5. Although 18 U.S.C. § 4042(c)(4) was repealed July 27, 2006, Pub.L. No. 109–248, § 141(h), Kebodeaux gave no weight to this fact.
6. To support his argument that the application of these statutes to him would be retroactive, Elk Shoulder also points to the language in § 1407 1(a)(1)(A) that requires the Attorney General to establish guidelines for State programs that prospectively require registration of “a person who is convicted of a criminal offense.” By requiring registration of a person who “is” convicted, Elk Shoulder argues, Congress did not authorize the retroactive application of the Wetterling Act's registration requirement to a person who “was” convicted in the past.This argument fails. The language in § 14071(a)(1)(A) cited by Elk Shoulder applies to the Attorney General's promulgation of guidelines for state registration programs, which as noted above did not preclude states from applying registration requirements retroactively. The statute does not impose any obligations on individuals such as Elk Shoulder, and has no bearing on whether § § 14071(i)(3) and (4) are applicable to persons convicted of a sex crime before the Wetterling Act's enactment.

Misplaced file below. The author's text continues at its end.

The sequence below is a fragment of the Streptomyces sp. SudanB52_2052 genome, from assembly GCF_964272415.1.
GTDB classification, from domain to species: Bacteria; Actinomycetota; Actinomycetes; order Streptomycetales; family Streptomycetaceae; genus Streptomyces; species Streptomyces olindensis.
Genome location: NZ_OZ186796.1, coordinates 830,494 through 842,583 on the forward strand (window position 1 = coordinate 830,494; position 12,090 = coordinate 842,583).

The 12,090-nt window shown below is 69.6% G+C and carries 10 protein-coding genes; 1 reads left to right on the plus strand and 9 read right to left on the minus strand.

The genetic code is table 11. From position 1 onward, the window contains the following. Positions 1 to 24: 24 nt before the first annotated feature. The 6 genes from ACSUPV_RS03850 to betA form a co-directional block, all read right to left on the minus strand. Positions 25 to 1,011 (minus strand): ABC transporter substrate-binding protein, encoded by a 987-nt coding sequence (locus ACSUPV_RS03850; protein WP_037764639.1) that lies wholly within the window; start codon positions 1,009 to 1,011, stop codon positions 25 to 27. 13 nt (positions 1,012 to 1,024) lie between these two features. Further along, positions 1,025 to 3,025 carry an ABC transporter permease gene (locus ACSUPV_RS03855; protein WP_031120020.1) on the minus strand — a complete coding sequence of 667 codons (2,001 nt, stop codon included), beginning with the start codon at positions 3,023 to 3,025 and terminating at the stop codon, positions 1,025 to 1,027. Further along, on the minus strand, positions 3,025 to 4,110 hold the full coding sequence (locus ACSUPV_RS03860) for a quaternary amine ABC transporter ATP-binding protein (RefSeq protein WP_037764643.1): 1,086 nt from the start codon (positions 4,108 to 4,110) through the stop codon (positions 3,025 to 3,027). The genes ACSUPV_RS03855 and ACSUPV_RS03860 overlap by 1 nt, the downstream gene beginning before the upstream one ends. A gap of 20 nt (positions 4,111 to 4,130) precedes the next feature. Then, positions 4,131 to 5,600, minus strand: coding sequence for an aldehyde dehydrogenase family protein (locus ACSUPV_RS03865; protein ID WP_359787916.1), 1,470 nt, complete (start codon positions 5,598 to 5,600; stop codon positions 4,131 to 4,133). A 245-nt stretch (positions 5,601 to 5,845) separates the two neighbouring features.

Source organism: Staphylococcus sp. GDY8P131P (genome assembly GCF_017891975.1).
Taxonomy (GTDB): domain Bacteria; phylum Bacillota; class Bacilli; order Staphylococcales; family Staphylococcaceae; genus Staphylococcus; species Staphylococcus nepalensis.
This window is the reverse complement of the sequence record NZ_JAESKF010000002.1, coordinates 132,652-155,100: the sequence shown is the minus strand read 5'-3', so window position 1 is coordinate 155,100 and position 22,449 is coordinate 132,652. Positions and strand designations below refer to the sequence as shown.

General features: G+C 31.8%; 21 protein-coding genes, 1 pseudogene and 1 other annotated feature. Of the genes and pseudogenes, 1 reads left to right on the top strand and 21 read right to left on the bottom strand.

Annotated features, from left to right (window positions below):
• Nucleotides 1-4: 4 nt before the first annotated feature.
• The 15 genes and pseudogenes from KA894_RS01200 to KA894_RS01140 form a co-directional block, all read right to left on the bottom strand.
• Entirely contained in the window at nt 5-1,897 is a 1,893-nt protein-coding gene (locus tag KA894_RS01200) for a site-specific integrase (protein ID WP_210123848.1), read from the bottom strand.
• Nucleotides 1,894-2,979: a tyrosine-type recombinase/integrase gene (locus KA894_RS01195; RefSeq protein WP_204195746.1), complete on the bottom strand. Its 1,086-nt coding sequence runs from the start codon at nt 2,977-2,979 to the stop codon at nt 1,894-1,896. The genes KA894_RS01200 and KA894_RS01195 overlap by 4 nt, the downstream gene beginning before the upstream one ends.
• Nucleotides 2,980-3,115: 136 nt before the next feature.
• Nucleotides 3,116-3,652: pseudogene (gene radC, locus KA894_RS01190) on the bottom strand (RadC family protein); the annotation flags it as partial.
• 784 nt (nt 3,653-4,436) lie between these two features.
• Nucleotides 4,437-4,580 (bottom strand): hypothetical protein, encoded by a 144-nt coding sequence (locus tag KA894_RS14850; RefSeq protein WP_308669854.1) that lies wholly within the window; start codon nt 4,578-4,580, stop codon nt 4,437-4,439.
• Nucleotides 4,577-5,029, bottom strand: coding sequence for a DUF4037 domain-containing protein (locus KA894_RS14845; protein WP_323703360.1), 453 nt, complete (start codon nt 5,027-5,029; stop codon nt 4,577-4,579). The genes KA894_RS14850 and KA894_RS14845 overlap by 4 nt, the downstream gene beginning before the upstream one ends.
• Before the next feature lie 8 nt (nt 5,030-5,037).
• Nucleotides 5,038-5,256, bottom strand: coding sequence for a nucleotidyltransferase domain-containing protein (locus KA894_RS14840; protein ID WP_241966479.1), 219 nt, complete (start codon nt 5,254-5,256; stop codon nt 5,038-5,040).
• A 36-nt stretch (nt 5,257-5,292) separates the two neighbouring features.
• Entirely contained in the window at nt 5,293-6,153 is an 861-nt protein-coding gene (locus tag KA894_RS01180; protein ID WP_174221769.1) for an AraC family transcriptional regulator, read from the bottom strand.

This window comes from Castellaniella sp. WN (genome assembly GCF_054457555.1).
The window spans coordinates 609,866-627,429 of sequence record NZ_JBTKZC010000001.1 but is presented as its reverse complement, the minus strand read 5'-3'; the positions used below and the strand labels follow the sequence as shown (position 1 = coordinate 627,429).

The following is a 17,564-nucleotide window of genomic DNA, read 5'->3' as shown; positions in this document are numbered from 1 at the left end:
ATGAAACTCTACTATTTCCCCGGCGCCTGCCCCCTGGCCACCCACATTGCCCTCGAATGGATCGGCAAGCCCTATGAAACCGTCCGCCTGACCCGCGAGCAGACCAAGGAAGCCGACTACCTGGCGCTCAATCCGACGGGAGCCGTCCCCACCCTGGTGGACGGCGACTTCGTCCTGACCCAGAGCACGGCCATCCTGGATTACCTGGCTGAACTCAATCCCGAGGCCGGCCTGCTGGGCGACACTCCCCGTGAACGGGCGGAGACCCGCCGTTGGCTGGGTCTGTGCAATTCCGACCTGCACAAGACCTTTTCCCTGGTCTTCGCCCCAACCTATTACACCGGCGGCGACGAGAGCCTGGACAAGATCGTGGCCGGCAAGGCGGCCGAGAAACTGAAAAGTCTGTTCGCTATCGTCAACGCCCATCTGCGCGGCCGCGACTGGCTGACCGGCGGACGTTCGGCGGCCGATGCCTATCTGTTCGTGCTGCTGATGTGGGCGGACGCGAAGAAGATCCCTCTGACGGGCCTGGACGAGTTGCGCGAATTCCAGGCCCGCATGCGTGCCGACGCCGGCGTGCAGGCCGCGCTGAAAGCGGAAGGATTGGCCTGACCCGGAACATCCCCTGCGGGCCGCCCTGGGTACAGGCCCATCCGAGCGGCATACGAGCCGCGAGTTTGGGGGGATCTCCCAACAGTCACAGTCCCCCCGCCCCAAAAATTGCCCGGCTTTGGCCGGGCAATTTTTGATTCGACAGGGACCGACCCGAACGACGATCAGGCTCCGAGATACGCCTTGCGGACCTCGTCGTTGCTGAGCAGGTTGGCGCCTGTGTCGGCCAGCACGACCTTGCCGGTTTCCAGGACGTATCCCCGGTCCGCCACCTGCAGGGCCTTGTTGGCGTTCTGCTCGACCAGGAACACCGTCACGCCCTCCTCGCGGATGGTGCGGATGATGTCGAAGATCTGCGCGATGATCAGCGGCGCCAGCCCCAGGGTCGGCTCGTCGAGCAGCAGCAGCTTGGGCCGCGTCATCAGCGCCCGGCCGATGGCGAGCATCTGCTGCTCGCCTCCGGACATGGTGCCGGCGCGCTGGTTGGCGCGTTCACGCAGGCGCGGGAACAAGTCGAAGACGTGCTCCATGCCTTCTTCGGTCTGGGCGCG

7. In full, the Property Clause provides:The Congress shall have Power to dispose of and make all needful Rules and Regulations respecting the Territory or other Property belonging to the United States; and nothing in this Constitution shall be so construed as to Prejudice any Claims of the United States, or of any particular State.U.S. Const. art. IV, § 3, cl. 2.